Author Archives: James Ingrassia

Second Circuit Rules That HR Director May Be Held Personally Liable Under the FMLA

In March, the Second Circuit issued a significant decision in ruling that a human resources director can be held personally liable under the FMLA.

 In Graziadio v. Culinary Institute of America, the Plaintiff sued her former employer, alleging that she was terminated in violation of the FMLA and the ADA after taking leave to care for her son’s medical issues. Specifically, the Plaintiff requested and was granted FMLA leave to care for her son’s diabetes. On the date of her return to work, her other son broke his leg. As a result, the Plaintiff requested additional leave, including intermittent leave. The Culinary Institute of America (“CIA”) countered that, despite several requests, the Plaintiff failed to provide medical information certifying the need for intermittent leave. When the Plaintiff asked for what specific information was needed, CIA’s Director of Human Resources allegedly refused to provide details and informed the employee that it was her responsibility to provide complete medical information without any guidance from CIA. Eventually, the Plaintiff was terminated for job abandonment.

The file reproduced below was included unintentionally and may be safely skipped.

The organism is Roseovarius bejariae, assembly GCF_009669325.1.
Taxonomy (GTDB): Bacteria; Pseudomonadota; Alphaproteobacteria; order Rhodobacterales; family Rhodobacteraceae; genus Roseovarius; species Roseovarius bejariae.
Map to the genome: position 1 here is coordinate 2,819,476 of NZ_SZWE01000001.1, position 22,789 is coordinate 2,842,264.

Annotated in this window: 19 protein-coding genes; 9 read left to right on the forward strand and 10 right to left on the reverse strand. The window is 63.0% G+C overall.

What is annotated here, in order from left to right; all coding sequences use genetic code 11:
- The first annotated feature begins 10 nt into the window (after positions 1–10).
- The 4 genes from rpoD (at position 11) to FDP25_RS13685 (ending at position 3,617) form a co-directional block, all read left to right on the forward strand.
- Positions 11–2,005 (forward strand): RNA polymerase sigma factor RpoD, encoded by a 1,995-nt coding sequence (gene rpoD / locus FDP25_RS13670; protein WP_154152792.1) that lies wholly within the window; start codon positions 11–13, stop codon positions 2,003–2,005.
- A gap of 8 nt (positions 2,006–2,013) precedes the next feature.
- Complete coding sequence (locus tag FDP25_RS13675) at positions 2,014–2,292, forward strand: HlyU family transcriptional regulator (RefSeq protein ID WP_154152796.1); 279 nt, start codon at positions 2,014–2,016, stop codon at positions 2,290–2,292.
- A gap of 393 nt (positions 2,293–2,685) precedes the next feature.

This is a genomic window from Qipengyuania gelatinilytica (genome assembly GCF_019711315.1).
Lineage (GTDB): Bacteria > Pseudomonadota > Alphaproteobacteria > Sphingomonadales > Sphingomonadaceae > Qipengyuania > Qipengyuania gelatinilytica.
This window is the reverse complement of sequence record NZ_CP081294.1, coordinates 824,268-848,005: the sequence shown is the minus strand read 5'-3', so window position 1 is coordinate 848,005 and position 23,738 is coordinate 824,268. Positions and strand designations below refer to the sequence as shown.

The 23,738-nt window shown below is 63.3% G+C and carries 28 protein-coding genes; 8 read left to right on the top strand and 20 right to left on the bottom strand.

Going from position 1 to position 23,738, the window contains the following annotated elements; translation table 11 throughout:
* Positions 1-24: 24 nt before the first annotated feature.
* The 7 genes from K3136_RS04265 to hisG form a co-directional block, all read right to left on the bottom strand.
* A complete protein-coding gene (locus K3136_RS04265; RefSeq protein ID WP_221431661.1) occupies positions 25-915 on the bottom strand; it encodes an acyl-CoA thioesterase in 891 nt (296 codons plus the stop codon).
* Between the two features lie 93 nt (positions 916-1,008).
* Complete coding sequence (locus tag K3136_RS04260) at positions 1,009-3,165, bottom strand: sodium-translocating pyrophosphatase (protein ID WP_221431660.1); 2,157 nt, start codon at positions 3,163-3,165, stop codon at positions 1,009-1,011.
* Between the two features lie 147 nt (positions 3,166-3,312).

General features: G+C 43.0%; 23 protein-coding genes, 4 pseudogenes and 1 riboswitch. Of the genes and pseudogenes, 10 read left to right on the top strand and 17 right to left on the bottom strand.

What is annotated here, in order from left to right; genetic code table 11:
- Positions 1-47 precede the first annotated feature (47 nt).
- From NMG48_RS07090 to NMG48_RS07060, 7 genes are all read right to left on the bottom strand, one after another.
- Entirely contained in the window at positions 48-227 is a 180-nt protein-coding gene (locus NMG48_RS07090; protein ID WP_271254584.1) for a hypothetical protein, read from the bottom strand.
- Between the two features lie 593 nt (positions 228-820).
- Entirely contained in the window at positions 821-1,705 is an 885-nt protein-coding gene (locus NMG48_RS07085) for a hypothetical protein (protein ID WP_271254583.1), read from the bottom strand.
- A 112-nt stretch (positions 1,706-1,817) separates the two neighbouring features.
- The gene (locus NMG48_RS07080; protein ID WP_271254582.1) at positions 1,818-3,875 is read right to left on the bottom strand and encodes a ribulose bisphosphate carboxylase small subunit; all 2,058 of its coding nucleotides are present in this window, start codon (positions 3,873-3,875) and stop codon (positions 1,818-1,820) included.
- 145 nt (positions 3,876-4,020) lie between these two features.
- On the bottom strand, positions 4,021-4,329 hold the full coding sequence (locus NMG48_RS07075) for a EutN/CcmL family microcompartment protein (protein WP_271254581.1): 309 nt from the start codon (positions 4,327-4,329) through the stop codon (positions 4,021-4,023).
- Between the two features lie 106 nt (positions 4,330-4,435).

The Plaintiff filed suit, claiming retaliation and interference in violation of the FMLA, and discrimination on the basis of her association with her son in violation of the ADA. In addition to naming the CIA as a defendant, she also personally named its Director of Human Resources.

 The District Court granted summary judgment in favor of CIA and the Human Resources Director, which included a finding that the Human Resources Director was not an “employer” under the FMLA. The Second Circuit reversed, finding that the Human Resources Director could be considered an “employer,” and remanded the case for a jury trial.